Cable television systems are also required to offer a subscription package that provides these broadcast channels at a lower rate than the standard subscription rate. The basic programming package offered by cable television systems is usually known as "basic cable" and provides access to a large number of cable television channels, as well as broadcast television networks (e.g., ABC, CBS, The CW, Fox, NBC, PBS), public, educational, and government access channels, free or low-cost public service channels such as C-SPAN and NASA TV, and several channels devoted to infomercials, brokeredtelevangelism and home shopping to defray costs. Some providers may provide a small number of national cable networks in their basic lineups. Most systems differentiate between basic cable, which has locals, home shopping channels and local-access television channels, and expanded basic (or "standard"), which carries most of the better-known national cable networks. Most basic cable lineups have approximately 20 channels overall, while expanded basic has channel capacity for as many as 70 channels. Under U.S. regulations, the price of basic cable can be regulated by local authorities as part of their franchise agreements. Standard, or expanded basic, cable is not subject to price controls.
In addition to the basic cable packages, all systems offer premium channel add-on packages offering either just one premium network (for example, HBO) or several premium networks for one price (for example, HBO and Showtime together). Finally, most cable systems offer pay-per-view channels where users can watch individual movies, live events, sports and other programs for an additional fee for single viewing at a scheduled time (this is generally the main place where pornographic content airs on American cable). Some cable systems have begun to offer on-demand programming, where customers can select programs from a list of offerings including recent releases of movies, concerts, sports, first-run television shows and specials and start the program whenever they wish, as if they were watching a DVD or a VHS tape (although some on demand services, generally those offered by broadcast networks, restrict the ability to fast forward through a program). Some of the offerings have a cost similar to renting a movie at a video store while others are free. On-demand content has slowly been replacing traditional pay-per-view for pre-recorded content; pay-per-view remains popular for live combat sports events (boxing, mixed martial arts and professional wrestling).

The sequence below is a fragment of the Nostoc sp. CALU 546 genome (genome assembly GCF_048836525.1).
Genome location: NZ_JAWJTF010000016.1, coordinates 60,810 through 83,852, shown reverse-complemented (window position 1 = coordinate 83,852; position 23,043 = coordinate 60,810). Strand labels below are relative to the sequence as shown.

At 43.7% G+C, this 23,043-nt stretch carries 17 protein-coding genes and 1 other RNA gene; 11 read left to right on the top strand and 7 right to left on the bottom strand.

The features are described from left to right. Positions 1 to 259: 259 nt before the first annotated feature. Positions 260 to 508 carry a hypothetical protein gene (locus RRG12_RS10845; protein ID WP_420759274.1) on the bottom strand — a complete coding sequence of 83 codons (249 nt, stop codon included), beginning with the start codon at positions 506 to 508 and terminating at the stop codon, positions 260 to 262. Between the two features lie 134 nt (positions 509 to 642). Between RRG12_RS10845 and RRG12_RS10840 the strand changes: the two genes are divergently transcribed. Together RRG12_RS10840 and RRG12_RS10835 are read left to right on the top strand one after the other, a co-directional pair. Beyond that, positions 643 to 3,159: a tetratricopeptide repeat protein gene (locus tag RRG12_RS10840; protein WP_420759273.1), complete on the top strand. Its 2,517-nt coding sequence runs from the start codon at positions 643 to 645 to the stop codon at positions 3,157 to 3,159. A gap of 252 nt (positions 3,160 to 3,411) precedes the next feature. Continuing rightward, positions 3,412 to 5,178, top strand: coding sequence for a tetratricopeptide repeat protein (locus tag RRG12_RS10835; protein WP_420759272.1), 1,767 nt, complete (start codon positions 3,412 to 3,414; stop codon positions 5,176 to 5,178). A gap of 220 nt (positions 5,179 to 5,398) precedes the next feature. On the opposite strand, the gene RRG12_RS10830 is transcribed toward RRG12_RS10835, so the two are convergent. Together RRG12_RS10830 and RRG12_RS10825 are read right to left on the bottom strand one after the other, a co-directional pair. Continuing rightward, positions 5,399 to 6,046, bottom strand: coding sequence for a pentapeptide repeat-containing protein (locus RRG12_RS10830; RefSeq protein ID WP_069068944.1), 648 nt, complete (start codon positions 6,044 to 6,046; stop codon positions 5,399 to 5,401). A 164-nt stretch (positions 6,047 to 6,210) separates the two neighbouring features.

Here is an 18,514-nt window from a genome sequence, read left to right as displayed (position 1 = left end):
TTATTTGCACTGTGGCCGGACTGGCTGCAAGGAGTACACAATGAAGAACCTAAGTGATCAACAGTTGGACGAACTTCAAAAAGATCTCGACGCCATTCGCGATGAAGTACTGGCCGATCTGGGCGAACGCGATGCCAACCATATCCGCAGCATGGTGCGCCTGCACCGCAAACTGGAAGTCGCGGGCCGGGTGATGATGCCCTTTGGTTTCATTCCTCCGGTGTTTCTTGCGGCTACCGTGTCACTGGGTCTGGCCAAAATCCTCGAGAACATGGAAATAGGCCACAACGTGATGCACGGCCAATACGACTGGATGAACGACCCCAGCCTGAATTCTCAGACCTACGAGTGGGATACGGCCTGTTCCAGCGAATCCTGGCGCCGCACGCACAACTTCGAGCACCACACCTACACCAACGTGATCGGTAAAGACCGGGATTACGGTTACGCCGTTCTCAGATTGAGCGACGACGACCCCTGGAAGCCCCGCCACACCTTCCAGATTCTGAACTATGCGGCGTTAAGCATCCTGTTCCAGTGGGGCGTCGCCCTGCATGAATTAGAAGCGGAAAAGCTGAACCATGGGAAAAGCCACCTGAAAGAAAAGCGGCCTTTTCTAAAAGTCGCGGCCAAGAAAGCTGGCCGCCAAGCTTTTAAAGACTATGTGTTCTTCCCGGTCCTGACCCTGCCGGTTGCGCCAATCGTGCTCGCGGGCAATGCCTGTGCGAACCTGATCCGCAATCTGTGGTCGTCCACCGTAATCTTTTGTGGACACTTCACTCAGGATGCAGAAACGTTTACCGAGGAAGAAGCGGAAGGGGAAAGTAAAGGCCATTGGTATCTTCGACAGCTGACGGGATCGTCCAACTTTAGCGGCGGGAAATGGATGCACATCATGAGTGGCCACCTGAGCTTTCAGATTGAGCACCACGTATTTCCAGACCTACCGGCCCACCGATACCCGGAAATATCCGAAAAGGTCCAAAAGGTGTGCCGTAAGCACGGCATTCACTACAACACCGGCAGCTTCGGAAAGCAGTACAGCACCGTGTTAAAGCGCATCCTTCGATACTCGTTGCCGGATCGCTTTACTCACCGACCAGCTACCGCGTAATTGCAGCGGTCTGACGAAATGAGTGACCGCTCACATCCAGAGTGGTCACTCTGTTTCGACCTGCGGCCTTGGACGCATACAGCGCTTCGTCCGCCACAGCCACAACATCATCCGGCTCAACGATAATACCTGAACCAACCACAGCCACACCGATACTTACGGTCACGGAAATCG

Additional subscription fees are also usually required to receive digital cable channels.
Many cable systems operate as de facto monopolies in the United States. While exclusive franchises are currently prohibited by federal law, and relatively few franchises were ever expressly exclusive, frequently only one cable company offers cable service in a given community.Overbuilders in the U.S., other than telephone companies with existing infrastructure, have traditionally had severe difficulty in financial and market penetration numbers. Overbuilders have had some success in the MDU market, in which relationships are established with landlords, sometimes with contracts and exclusivity agreements for the buildings, sometimes to the anger of tenants. The rise of direct broadcast satellite systems providing the same type of programming using small satellite receivers, and of Verizon FiOS and other recent ventures by incumbent local exchange carriers such as U-verse, have also provided competition to incumbent cable television systems.
Main article: Retransmission consent
Many cable channels charge cable providers "subscriber fees," in order to carry their content. The fee that the cable service provider must pay to a cable television channel can vary depending on whether it is a basic or premium channel and the perceived popularity of that channel. Because cable service providers are not required to carry all cable channels, they may negotiate the fee they will pay for carrying a channel. Typically, more popular cable channels command higher fees. For example, ESPN typically charges $10 per month for its suite of networks ($7 for the main channel alone), by far the highest of any non-premium American cable channel, comparable to the premium channels, and rising rapidly. Other widely viewed cable channels have been able to command fees of over 50 cents per subscriber per month; channels can vary widely in fees depending on if they are included in package deals with other channels.
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Boxes first cable
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She screamed, but there was no scream because her mouth was filled with a member of Seryoga, who was just about to cum. His movements became more rough and sweeping. Finally, with a growl, he finished her right in the throat.